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Louise O'Neill was criticised for wearing a 'revealing' outfit in a review of Asking For It

A woman baring her shoulders in 2016? LORD HAVE MERCY.

It's D Day! Reality Bites - Asking For It? is airing tonight on RTE2 at 9.30pm #AskingForIt

A post shared by Louise O' Neill (@oneilllou) on

LOUISE O’NEILL’S DOCUMENTARY Asking For It was one of the most talked about programmes on Irish telly this week.

The documentary explored the issues of sexual assault, consent and Ireland’s sometimes outdated attitudes to sex. Both O’Neill and the documentary were widely praised for inspiring a belated conversation about sexual assault and consent in Ireland.

In today’s Irish Independent, television critic John Boland took issue with some of O’Neill’s sartorial choices in the documentary. Namely her decision to wear a shoulderless top while interviewing two male journalists.


Given this, is it permission to wonder what point she thought she was making by turning up for an interview with two young male journalists while wearing a shoulderless party dress with a plungingly revealing neckline? Was she asserting that what women wore was entirely up to them and was not to be construed as anything else?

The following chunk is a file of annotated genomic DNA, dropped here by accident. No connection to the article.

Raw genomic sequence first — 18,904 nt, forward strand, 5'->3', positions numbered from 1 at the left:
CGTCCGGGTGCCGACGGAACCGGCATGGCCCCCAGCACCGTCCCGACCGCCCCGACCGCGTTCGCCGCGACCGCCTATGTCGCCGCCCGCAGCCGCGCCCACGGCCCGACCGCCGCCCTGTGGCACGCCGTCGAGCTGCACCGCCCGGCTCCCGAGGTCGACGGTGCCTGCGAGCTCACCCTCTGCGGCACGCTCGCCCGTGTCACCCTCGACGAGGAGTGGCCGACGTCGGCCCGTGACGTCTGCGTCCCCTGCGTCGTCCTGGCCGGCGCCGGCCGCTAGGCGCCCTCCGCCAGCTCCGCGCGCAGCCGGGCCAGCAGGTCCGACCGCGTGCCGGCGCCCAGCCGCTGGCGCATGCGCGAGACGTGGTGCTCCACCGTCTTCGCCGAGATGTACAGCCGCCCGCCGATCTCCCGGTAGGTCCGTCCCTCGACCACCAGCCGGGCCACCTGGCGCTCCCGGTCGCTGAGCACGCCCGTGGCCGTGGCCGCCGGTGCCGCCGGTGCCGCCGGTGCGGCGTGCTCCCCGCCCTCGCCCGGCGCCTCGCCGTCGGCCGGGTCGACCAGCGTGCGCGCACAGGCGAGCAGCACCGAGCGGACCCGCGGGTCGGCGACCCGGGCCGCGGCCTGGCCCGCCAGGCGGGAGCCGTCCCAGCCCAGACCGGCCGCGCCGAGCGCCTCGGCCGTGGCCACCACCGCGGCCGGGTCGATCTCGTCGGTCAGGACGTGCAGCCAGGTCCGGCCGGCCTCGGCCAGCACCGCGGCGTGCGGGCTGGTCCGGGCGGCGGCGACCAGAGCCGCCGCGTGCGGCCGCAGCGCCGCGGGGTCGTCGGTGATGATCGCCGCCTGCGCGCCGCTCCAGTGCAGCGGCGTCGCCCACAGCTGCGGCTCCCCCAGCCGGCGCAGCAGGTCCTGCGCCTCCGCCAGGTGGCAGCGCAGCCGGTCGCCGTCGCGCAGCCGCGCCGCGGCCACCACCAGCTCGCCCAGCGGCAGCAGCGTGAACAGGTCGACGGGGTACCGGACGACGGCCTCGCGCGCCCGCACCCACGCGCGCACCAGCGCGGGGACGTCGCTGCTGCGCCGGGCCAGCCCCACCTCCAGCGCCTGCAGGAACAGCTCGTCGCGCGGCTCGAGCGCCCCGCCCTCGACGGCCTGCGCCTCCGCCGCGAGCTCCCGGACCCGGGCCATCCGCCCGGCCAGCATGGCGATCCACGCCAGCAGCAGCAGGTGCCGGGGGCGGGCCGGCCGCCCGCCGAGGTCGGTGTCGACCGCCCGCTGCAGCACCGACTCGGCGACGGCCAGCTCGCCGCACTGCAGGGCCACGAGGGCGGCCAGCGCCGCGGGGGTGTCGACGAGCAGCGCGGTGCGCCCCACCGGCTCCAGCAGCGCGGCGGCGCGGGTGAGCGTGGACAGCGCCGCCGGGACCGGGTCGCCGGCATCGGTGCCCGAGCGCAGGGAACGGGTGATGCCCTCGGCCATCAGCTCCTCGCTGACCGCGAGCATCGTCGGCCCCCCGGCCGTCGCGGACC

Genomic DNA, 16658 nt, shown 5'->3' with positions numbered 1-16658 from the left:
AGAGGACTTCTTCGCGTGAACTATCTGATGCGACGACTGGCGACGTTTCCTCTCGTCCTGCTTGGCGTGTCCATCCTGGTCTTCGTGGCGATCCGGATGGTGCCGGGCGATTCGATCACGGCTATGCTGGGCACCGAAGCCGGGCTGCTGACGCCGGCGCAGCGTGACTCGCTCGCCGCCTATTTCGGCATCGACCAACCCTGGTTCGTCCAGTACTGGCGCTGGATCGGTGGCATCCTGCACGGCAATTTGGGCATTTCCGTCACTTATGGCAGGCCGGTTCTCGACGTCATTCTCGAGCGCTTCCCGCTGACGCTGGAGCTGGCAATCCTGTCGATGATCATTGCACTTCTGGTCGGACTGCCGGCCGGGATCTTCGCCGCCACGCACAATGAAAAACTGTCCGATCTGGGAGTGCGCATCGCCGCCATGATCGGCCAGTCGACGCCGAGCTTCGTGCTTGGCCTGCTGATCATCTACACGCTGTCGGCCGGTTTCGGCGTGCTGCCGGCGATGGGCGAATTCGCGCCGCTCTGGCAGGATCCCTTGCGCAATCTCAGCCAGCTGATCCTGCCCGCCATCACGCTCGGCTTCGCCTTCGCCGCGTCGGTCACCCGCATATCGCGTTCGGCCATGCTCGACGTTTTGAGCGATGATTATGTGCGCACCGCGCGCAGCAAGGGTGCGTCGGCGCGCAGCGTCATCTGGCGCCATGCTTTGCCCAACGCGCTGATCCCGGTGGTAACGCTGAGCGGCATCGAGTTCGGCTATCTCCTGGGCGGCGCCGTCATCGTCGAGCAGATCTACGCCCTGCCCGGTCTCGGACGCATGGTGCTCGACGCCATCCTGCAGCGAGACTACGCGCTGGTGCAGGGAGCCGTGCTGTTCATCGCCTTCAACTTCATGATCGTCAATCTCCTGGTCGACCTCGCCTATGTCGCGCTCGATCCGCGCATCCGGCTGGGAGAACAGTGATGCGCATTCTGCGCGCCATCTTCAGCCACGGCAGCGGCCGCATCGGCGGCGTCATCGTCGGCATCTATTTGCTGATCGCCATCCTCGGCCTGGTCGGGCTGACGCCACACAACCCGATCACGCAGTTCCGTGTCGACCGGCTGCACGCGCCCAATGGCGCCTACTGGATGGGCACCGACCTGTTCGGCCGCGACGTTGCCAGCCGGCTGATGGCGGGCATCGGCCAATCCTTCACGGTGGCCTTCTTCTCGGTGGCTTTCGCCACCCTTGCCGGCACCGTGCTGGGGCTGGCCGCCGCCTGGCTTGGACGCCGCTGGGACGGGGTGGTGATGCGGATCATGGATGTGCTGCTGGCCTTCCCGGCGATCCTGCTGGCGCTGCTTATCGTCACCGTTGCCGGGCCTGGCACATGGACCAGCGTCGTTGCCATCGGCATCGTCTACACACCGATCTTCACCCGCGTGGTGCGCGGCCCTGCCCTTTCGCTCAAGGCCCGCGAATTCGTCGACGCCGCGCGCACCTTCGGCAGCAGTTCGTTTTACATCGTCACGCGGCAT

She didn’t say, though the outfit seemed incongruous to the daytime occasion and indeed was not worn when she was talking to any of her female interviewees. Perhaps I’m harping on about a distraction, but I found it a bit curious.

O’Neill shared the extract on Twitter and shared a photo of the offending top (erroneously referred to in the passage as a “party dress”) in question.


Needless to say, many were shocked that O’Neill’s bare shoulders were one of the main takeaways from a documentary that dealt with matters pertaining to sexual assault and gender equality

I mean…

Meanwhile Folkster, a clothing store with branches in Dublin and Kilkenny, made this very tongue-in-cheek suggestion…

sup Source: Folkster

And now people are baring their shoulders to show their support.

Louise told DailyEdge.ie that she was disappointed with Boland’s review and the focus on her outfits.

I was disappointed to see that he had commented on my clothes, seeming to imply that I deliberately wore a ‘revealing’ outfit when interviewing two male journalists.
It’s a pity that when watching a documentary on sexual violence and rape culture, he was concentrating on what I looked like.

And she clarified that she sure as hell wasn’t dressing for her male interviewees.

My background is in fashion styling and I’ve never made any secret of the fact that I love clothes. However, I dress for myself, not to get attention from men. I don’t think my outfit was provocative but even if it was, shouldn’t a woman be allowed to wear whatever she wants?
This idea that we must dress in a more conservative manner to avoid inciting sexual advances from men is at best laughable and at worst dangerous. It snacks of victim blaming. Women are never ‘asking for it’, no matter what they’re wearing.

In conclusion? A gal should be allowed to wear whatever the hell she likes without being accused of trying to “distract” men

Let us live, goddamnit.

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About the author:

Amy O'Connor

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